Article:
Improved Retention/Improved Utilization (IR/IU): In 1998, Groundfish Fishery Management Plan (FMP) Amendments 49/49 were implemented, requiring 100% retention of all pollock and Pacific cod (Pcod) in all fisheries, regardless of gear type. This provided incentive for fishermen to avoid catching these species if they were not targeted, and also required that they be retained for processing if they were caught. When the North Pacific Fishery Management Council (Council) approved full retention requirements for pollock and Pcod, their action included a delayed implementation of similar requirements for specified flatfish species which can have a high discard rate in the North Pacific fisheries. Full retention requirements for flatfish were scheduled for implementation in January 2003. In 2002 the Council approved a further delay of these requirements until June 2004, to provide an opportunity to develop alternative requirements which would allow the affected sectors to remain economically viable and still reduce discards. In May of 2003, the Secretary of Commerce partially approved Amendment 75, which in effect continued the IR/IU program for pollock and Pcod, but delayed indefinitely the flatfish IR/IU program by removing reference to the program from the FMP. In June of 2003, the Council approved a minimum groundfish retention standard (GRS) for flatfish in the North Pacific fisheries and has since been developing a fishing cooperative for the sectors targeting flatfish in the Bering Sea Aleutian Islands (BSAI). Groundfish Forum and others were successful in showing that multi-sector cooperatives were essential to achieving discard reductions and were an operational tool essential to adhering to the increased retention standards imposed by the Council.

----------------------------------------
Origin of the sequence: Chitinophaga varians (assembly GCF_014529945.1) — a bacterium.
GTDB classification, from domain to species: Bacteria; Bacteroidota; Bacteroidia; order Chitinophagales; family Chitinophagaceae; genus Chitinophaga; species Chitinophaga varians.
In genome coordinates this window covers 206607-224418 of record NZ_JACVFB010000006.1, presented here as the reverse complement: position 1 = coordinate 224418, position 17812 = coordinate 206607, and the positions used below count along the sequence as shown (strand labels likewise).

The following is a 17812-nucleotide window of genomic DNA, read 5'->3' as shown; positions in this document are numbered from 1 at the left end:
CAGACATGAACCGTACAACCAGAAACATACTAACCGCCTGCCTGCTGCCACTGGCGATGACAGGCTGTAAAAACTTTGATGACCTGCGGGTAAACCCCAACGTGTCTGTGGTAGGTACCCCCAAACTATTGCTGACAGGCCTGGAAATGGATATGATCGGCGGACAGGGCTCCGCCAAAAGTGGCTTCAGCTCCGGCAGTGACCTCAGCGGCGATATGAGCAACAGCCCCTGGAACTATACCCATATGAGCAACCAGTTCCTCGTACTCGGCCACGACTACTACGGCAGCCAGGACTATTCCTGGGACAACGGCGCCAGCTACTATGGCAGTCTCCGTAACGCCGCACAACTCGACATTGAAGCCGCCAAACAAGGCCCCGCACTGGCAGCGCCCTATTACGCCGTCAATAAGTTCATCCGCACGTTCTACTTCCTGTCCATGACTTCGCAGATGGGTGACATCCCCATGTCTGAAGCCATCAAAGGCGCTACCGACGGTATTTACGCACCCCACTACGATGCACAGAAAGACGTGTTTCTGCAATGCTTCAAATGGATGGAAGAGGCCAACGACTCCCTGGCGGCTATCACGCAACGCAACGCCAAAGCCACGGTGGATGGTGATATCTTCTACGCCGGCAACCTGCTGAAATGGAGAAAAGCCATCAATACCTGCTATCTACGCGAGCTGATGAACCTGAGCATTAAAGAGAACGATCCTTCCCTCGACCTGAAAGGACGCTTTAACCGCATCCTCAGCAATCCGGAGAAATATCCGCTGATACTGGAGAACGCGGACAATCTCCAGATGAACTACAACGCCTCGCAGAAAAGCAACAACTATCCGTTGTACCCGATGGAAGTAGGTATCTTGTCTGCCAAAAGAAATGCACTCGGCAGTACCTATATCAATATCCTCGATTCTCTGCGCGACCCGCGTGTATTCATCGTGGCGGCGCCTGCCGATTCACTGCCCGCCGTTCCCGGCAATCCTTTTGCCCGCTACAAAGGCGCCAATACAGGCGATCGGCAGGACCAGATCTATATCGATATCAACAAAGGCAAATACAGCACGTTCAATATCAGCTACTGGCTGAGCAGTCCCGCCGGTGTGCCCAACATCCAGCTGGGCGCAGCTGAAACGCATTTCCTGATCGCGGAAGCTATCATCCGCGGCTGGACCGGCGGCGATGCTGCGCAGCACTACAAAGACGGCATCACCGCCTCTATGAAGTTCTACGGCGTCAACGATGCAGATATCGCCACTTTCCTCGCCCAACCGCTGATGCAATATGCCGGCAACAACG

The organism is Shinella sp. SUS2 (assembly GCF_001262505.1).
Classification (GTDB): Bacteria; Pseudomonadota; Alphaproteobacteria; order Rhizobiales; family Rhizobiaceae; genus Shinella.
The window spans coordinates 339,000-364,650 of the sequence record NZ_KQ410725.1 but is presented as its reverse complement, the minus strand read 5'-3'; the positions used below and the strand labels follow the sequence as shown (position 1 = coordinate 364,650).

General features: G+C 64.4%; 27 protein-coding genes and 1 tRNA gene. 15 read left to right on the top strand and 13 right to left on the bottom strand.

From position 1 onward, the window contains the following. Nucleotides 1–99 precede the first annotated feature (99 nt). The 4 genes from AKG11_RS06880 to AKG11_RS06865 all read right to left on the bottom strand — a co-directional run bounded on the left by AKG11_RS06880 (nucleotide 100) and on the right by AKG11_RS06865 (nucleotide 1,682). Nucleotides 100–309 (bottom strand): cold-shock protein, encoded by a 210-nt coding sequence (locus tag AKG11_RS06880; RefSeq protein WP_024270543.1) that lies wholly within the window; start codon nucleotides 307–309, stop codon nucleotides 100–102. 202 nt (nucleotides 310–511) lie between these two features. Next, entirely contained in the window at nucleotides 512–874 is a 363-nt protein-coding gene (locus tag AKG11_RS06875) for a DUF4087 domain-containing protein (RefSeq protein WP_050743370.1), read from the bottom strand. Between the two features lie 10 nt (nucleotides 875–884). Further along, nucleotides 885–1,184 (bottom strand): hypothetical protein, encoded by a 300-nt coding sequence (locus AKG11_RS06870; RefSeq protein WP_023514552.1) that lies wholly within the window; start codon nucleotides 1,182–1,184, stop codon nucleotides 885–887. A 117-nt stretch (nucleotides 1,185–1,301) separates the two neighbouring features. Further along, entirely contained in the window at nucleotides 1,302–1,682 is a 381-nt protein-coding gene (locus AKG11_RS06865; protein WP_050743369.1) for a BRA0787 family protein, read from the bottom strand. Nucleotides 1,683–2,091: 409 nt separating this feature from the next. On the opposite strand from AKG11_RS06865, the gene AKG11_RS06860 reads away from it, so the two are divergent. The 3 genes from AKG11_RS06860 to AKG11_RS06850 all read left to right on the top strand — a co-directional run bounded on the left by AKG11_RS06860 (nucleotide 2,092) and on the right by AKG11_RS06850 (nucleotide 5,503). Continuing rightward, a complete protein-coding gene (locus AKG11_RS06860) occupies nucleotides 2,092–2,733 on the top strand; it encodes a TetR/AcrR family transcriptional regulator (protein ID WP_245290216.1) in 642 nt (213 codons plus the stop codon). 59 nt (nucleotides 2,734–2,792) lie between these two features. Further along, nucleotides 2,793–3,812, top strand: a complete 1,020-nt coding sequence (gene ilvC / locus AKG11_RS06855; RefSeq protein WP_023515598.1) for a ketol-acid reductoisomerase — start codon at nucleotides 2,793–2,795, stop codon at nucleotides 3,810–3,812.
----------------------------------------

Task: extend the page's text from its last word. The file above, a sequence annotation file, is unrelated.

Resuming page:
Seabirds: In 2003, Groundfish Forum members began a fast-paced effort with scientists from the National Marine Fisheries Service (NMFS) and the University of Washington (UW) to identify ways to reduce the possibility of inadvertently “taking” short-tailed albatross during Bering Sea Aleutian Islands (BSAI) and Gulf of Alaska (GOA) fishing operations. Groundfish Forum members agreed to collaborate with NMFS and the US Fish & Wildlife Service (USFW) to identify possible devices and/or techniques that might be employed to deter bird interactions with a vessels third wire. Groundfish Forum members also began work on an experimental protocol that could evaluate the effectiveness of such mitigation devices and techniques.